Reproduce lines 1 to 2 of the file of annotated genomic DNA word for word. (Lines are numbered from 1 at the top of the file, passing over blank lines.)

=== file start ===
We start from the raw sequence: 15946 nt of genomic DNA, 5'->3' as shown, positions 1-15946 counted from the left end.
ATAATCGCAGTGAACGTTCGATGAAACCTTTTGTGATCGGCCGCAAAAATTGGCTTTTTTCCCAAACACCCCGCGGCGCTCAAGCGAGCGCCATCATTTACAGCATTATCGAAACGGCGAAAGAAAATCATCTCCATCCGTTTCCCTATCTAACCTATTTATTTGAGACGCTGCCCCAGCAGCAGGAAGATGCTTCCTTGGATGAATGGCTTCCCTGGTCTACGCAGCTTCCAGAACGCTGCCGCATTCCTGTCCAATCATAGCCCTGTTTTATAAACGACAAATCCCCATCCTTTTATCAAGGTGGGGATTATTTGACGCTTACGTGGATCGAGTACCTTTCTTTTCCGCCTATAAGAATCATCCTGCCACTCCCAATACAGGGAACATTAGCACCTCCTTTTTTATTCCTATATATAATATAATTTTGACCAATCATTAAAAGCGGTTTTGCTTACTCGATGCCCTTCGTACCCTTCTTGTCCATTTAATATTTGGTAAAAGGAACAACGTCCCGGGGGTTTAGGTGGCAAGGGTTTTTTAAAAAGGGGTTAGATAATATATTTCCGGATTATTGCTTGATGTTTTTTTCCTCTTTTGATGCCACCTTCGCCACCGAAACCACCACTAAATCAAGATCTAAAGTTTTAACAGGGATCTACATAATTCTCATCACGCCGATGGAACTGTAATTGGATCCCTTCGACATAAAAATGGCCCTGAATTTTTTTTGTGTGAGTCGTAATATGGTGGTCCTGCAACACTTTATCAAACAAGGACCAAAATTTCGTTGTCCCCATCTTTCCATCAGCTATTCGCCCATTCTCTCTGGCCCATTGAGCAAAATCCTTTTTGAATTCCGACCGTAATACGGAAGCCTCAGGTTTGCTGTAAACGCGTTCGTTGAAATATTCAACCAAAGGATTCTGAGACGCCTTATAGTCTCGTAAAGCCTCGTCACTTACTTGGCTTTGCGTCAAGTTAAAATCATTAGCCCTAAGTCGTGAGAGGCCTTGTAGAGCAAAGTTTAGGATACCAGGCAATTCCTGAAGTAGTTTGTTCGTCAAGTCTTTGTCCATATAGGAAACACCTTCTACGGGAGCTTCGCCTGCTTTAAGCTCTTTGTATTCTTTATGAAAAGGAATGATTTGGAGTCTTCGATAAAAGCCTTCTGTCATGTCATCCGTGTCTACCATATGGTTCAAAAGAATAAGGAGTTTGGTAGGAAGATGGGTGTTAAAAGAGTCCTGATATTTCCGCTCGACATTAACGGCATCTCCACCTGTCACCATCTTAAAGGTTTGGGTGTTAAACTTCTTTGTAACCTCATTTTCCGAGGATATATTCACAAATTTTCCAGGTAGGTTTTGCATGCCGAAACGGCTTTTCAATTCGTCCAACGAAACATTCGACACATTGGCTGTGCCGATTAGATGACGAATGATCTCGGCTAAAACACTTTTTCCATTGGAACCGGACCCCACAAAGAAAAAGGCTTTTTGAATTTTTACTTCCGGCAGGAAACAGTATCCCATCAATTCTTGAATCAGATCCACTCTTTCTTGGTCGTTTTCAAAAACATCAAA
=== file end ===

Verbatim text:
We start from the raw sequence: 15946 nt of genomic DNA, 5'->3' as shown, positions 1-15946 counted from the left end.
ATAATCGCAGTGAACGTTCGATGAAACCTTTTGTGATCGGCCGCAAAAATTGGCTTTTTTCCCAAACACCCCGCGGCGCTCAAGCGAGCGCCATCATTTACAGCATTATCGAAACGGCGAAAGAAAATCATCTCCATCCGTTTCCCTATCTAACCTATTTATTTGAGACGCTGCCCCAGCAGCAGGAAGATGCTTCCTTGGATGAATGGCTTCCCTGGTCTACGCAGCTTCCAGAACGCTGCCGCATTCCTGTCCAATCATAGCCCTGTTTTATAAACGACAAATCCCCATCCTTTTATCAAGGTGGGGATTATTTGACGCTTACGTGGATCGAGTACCTTTCTTTTCCGCCTATAAGAATCATCCTGCCACTCCCAATACAGGGAACATTAGCACCTCCTTTTTTATTCCTATATATAATATAATTTTGACCAATCATTAAAAGCGGTTTTGCTTACTCGATGCCCTTCGTACCCTTCTTGTCCATTTAATATTTGGTAAAAGGAACAACGTCCCGGGGGTTTAGGTGGCAAGGGTTTTTTAAAAAGGGGTTAGATAATATATTTCCGGATTATTGCTTGATGTTTTTTTCCTCTTTTGATGCCACCTTCGCCACCGAAACCACCACTAAATCAAGATCTAAAGTTTTAACAGGGATCTACATAATTCTCATCACGCCGATGGAACTGTAATTGGATCCCTTCGACATAAAAATGGCCCTGAATTTTTTTTGTGTGAGTCGTAATATGGTGGTCCTGCAACACTTTATCAAACAAGGACCAAAATTTCGTTGTCCCCATCTTTCCATCAGCTATTCGCCCATTCTCTCTGGCCCATTGAGCAAAATCCTTTTTGAATTCCGACCGTAATACGGAAGCCTCAGGTTTGCTGTAAACGCGTTCGTTGAAATATTCAACCAAAGGATTCTGAGACGCCTTATAGTCTCGTAAAGCCTCGTCACTTACTTGGCTTTGCGTCAAGTTAAAATCATTAGCCCTAAGTCGTGAGAGGCCTTGTAGAGCAAAGTTTAGGATACCAGGCAATTCCTGAAGTAGTTTGTTCGTCAAGTCTTTGTCCATATAGGAAACACCTTCTACGGGAGCTTCGCCTGCTTTAAGCTCTTTGTATTCTTTATGAAAAGGAATGATTTGGAGTCTTCGATAAAAGCCTTCTGTCATGTCATCCGTGTCTACCATATGGTTCAAAAGAATAAGGAGTTTGGTAGGAAGATGGGTGTTAAAAGAGTCCTGATATTTCCGCTCGACATTAACGGCATCTCCACCTGTCACCATCTTAAAGGTTTGGGTGTTAAACTTCTTTGTAACCTCATTTTCCGAGGATATATTCACAAATTTTCCAGGTAGGTTTTGCATGCCGAAACGGCTTTTCAATTCGTCCAACGAAACATTCGACACATTGGCTGTGCCGATTAGATGACGAATGATCTCGGCTAAAACACTTTTTCCATTGGAACCGGACCCCACAAAGAAAAAGGCTTTTTGAATTTTTACTTCCGGCAGGAAACAGTATCCCATCAATTCTTGAATCAGATCCACTCTTTCTTGGTCGTTTTCAAAAACATCAAA